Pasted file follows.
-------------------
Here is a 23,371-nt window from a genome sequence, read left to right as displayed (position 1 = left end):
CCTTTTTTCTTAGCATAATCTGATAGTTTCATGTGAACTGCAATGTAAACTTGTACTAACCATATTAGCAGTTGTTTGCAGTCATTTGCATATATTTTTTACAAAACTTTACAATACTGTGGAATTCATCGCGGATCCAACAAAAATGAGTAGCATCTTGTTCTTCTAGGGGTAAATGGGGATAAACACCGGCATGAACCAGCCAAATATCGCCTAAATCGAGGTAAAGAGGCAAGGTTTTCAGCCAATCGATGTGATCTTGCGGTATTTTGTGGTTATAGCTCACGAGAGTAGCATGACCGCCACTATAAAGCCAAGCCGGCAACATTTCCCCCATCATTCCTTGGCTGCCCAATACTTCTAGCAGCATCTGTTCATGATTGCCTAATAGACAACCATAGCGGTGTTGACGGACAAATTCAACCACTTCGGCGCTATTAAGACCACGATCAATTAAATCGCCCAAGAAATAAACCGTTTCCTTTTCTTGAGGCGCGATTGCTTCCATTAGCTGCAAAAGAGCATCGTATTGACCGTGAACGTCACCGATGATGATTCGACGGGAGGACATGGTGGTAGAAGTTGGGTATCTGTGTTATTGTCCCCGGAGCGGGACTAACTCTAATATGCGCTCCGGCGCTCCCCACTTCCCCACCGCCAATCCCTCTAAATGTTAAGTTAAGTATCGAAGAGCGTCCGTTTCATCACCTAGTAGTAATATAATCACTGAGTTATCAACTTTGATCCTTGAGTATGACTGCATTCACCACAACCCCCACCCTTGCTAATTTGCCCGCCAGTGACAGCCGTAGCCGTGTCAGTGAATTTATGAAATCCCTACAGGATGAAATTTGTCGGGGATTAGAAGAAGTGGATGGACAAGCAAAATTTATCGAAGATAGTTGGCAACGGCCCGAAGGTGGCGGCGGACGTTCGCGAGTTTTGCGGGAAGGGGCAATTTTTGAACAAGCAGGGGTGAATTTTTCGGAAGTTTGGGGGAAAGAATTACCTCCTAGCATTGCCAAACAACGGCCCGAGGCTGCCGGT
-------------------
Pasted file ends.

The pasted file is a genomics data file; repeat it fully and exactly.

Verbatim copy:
Here is a 23,371-nt window from a genome sequence, read left to right as displayed (position 1 = left end):
CCTTTTTTCTTAGCATAATCTGATAGTTTCATGTGAACTGCAATGTAAACTTGTACTAACCATATTAGCAGTTGTTTGCAGTCATTTGCATATATTTTTTACAAAACTTTACAATACTGTGGAATTCATCGCGGATCCAACAAAAATGAGTAGCATCTTGTTCTTCTAGGGGTAAATGGGGATAAACACCGGCATGAACCAGCCAAATATCGCCTAAATCGAGGTAAAGAGGCAAGGTTTTCAGCCAATCGATGTGATCTTGCGGTATTTTGTGGTTATAGCTCACGAGAGTAGCATGACCGCCACTATAAAGCCAAGCCGGCAACATTTCCCCCATCATTCCTTGGCTGCCCAATACTTCTAGCAGCATCTGTTCATGATTGCCTAATAGACAACCATAGCGGTGTTGACGGACAAATTCAACCACTTCGGCGCTATTAAGACCACGATCAATTAAATCGCCCAAGAAATAAACCGTTTCCTTTTCTTGAGGCGCGATTGCTTCCATTAGCTGCAAAAGAGCATCGTATTGACCGTGAACGTCACCGATGATGATTCGACGGGAGGACATGGTGGTAGAAGTTGGGTATCTGTGTTATTGTCCCCGGAGCGGGACTAACTCTAATATGCGCTCCGGCGCTCCCCACTTCCCCACCGCCAATCCCTCTAAATGTTAAGTTAAGTATCGAAGAGCGTCCGTTTCATCACCTAGTAGTAATATAATCACTGAGTTATCAACTTTGATCCTTGAGTATGACTGCATTCACCACAACCCCCACCCTTGCTAATTTGCCCGCCAGTGACAGCCGTAGCCGTGTCAGTGAATTTATGAAATCCCTACAGGATGAAATTTGTCGGGGATTAGAAGAAGTGGATGGACAAGCAAAATTTATCGAAGATAGTTGGCAACGGCCCGAAGGTGGCGGCGGACGTTCGCGAGTTTTGCGGGAAGGGGCAATTTTTGAACAAGCAGGGGTGAATTTTTCGGAAGTTTGGGGGAAAGAATTACCTCCTAGCATTGCCAAACAACGGCCCGAGGCTGCCGGT